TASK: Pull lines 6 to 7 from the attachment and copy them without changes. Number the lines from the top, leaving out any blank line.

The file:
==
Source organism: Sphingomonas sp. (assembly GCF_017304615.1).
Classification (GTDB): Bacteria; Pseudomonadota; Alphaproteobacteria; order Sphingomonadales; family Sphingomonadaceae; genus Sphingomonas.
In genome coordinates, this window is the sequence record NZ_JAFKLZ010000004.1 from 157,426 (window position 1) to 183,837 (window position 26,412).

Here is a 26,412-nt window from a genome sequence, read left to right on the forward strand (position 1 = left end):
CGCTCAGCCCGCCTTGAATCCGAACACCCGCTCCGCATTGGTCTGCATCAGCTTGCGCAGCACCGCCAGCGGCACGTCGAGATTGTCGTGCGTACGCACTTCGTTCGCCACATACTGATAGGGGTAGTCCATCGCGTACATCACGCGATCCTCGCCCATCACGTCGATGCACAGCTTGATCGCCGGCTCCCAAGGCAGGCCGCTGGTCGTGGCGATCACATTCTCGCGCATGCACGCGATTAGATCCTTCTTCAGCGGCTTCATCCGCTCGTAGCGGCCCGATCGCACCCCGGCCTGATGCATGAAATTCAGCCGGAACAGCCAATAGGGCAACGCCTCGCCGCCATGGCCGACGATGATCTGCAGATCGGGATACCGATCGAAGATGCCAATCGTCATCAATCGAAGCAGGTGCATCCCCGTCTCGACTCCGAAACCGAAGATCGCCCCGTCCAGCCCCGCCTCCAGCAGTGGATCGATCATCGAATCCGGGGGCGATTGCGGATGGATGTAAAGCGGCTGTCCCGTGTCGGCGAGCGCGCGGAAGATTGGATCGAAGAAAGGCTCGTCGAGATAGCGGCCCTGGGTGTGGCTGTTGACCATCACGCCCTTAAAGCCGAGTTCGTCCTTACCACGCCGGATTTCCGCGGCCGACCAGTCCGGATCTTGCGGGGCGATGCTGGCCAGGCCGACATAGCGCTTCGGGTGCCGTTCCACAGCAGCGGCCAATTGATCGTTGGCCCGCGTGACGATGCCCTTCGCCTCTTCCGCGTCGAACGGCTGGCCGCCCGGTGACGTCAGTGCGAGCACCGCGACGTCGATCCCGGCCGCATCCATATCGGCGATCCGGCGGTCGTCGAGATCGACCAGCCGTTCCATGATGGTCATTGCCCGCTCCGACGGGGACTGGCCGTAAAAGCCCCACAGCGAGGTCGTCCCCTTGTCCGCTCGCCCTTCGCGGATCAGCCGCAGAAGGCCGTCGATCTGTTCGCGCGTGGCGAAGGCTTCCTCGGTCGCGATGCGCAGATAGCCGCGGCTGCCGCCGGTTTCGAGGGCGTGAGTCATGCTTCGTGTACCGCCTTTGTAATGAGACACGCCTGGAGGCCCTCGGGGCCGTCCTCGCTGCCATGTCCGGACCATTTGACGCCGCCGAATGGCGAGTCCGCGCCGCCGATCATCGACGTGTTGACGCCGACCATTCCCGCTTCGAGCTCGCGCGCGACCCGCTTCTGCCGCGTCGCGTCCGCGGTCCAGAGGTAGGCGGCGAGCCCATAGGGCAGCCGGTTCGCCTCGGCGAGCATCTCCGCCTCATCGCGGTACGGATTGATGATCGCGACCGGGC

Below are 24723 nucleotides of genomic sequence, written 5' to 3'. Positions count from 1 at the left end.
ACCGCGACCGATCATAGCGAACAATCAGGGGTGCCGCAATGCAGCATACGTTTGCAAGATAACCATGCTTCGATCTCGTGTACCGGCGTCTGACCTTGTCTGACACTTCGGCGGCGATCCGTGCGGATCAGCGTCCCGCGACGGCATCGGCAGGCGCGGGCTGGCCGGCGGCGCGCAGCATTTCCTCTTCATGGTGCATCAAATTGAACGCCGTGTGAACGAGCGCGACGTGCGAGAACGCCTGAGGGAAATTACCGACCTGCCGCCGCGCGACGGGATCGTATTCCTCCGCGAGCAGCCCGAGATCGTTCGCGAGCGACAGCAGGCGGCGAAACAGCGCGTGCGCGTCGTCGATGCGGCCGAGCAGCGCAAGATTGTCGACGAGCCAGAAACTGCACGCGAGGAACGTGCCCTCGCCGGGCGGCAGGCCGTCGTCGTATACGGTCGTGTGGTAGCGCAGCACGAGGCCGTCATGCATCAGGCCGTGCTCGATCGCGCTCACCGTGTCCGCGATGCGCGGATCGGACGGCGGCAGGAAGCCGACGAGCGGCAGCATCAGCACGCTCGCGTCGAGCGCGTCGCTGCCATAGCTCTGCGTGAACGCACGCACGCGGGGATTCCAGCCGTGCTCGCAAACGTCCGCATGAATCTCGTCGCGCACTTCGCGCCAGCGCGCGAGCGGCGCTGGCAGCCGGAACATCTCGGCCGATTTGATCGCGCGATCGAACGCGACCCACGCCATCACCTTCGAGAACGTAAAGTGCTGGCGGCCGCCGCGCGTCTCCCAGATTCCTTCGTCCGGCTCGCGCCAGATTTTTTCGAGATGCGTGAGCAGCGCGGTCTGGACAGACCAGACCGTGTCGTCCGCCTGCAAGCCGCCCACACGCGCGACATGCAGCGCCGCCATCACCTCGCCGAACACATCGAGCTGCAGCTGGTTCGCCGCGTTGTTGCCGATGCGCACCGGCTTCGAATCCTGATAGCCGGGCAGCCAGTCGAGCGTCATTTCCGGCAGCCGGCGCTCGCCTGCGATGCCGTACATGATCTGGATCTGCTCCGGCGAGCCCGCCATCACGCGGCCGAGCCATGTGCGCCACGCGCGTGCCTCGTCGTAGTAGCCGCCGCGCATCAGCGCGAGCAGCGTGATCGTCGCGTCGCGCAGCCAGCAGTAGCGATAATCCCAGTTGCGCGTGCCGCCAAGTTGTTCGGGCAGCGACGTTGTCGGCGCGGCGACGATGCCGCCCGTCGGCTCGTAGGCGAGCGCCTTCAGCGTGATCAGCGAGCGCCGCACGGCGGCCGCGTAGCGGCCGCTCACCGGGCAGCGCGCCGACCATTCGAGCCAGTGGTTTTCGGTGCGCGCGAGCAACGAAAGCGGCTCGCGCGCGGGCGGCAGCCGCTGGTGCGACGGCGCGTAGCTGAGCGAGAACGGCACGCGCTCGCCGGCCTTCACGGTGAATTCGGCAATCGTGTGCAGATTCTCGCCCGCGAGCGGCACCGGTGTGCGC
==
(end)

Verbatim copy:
Below are 24723 nucleotides of genomic sequence, written 5' to 3'. Positions count from 1 at the left end.
ACCGCGACCGATCATAGCGAACAATCAGGGGTGCCGCAATGCAGCATACGTTTGCAAGATAACCATGCTTCGATCTCGTGTACCGGCGTCTGACCTTGTCTGACACTTCGGCGGCGATCCGTGCGGATCAGCGTCCCGCGACGGCATCGGCAGGCGCGGGCTGGCCGGCGGCGCGCAGCATTTCCTCTTCATGGTGCATCAAATTGAACGCCGTGTGAACGAGCGCGACGTGCGAGAACGCCTGAGGGAAATTACCGACCTGCCGCCGCGCGACGGGATCGTATTCCTCCGCGAGCAGCCCGAGATCGTTCGCGAGCGACAGCAGGCGGCGAAACAGCGCGTGCGCGTCGTCGATGCGGCCGAGCAGCGCAAGATTGTCGACGAGCCAGAAACTGCACGCGAGGAACGTGCCCTCGCCGGGCGGCAGGCCGTCGTCGTATACGGTCGTGTGGTAGCGCAGCACGAGGCCGTCATGCATCAGGCCGTGCTCGATCGCGCTCACCGTGTCCGCGATGCGCGGATCGGACGGCGGCAGGAAGCCGACGAGCGGCAGCATCAGCACGCTCGCGTCGAGCGCGTCGCTGCCATAGCTCTGCGTGAACGCACGCACGCGGGGATTCCAGCCGTGCTCGCAAACGTCCGCATGAATCTCGTCGCGCACTTCGCGCCAGCGCGCGAGCGGCGCTGGCAGCCGGAACATCTCGGCCGATTTGATCGCGCGATCGAACGCGACCCACGCCATCACCTTCGAGAACGTAAAGTGCTGGCGGCCGCCGCGCGTCTCCCAGATTCCTTCGTCCGGCTCGCGCCAGATTTTTTCGAGATGCGTGAGCAGCGCGGTCTGGACAGACCAGACCGTGTCGTCCGCCTGCAAGCCGCCCACACGCGCGACATGCAGCGCCGCCATCACCTCGCCGAACACATCGAGCTGCAGCTGGTTCGCCGCGTTGTTGCCGATGCGCACCGGCTTCGAATCCTGATAGCCGGGCAGCCAGTCGAGCGTCATTTCCGGCAGCCGGCGCTCGCCTGCGATGCCGTACATGATCTGGATCTGCTCCGGCGAGCCCGCCATCACGCGGCCGAGCCATGTGCGCCACGCGCGTGCCTCGTCGTAGTAGCCGCCGCGCATCAGCGCGAGCAGCGTGATCGTCGCGTCGCGCAGCCAGCAGTAGCGATAATCCCAGTTGCGCGTGCCGCCAAGTTGTTCGGGCAGCGACGTTGTCGGCGCGGCGACGATGCCGCCCGTCGGCTCGTAGGCGAGCGCCTTCAGCGTGATCAGCGAGCGCCGCACGGCGGCCGCGTAGCGGCCGCTCACCGGGCAGCGCGCCGACCATTCGAGCCAGTGGTTTTCGGTGCGCGCGAGCAACGAAAGCGGCTCGCGCGCGGGCGGCAGCCGCTGGTGCGACGGCGCGTAGCTGAGCGAGAACGGCACGCGCTCGCCGGCCTTCACGGTGAATTCGGCAATCGTGTGCAGATTCTCGCCCGCGAGCGGCACCGGTGTGCGC